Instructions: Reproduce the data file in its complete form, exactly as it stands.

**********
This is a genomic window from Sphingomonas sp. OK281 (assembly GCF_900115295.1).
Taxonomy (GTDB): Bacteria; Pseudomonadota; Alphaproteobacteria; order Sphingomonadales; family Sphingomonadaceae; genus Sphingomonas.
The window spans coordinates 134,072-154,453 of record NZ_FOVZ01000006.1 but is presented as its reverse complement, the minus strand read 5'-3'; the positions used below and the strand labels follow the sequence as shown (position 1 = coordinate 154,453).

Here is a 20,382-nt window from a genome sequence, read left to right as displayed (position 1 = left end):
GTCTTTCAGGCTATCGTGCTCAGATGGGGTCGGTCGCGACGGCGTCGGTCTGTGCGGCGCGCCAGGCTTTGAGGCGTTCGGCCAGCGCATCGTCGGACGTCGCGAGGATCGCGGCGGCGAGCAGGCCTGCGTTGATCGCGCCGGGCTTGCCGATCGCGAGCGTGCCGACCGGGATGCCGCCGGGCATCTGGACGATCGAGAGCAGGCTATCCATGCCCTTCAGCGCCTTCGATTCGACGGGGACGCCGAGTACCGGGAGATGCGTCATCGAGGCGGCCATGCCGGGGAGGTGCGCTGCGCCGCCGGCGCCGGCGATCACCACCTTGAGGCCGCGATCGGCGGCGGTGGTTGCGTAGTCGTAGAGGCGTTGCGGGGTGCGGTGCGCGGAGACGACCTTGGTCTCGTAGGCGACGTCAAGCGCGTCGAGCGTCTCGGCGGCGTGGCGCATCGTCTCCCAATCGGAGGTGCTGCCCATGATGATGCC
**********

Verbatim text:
This is a genomic window from Sphingomonas sp. OK281 (assembly GCF_900115295.1).
Taxonomy (GTDB): Bacteria; Pseudomonadota; Alphaproteobacteria; order Sphingomonadales; family Sphingomonadaceae; genus Sphingomonas.
The window spans coordinates 134,072-154,453 of record NZ_FOVZ01000006.1 but is presented as its reverse complement, the minus strand read 5'-3'; the positions used below and the strand labels follow the sequence as shown (position 1 = coordinate 154,453).

Here is a 20,382-nt window from a genome sequence, read left to right as displayed (position 1 = left end):
GTCTTTCAGGCTATCGTGCTCAGATGGGGTCGGTCGCGACGGCGTCGGTCTGTGCGGCGCGCCAGGCTTTGAGGCGTTCGGCCAGCGCATCGTCGGACGTCGCGAGGATCGCGGCGGCGAGCAGGCCTGCGTTGATCGCGCCGGGCTTGCCGATCGCGAGCGTGCCGACCGGGATGCCGCCGGGCATCTGGACGATCGAGAGCAGGCTATCCATGCCCTTCAGCGCCTTCGATTCGACGGGGACGCCGAGTACCGGGAGATGCGTCATCGAGGCGGCCATGCCGGGGAGGTGCGCTGCGCCGCCGGCGCCGGCGATCACCACCTTGAGGCCGCGATCGGCGGCGGTGGTTGCGTAGTCGTAGAGGCGTTGCGGGGTGCGGTGCGCGGAGACGACCTTGGTCTCGTAGGCGACGTCAAGCGCGTCGAGCGTCTCGGCGGCGTGGCGCATCGTCTCCCAATCGGAGGTGCTGCCCATGATGATGCC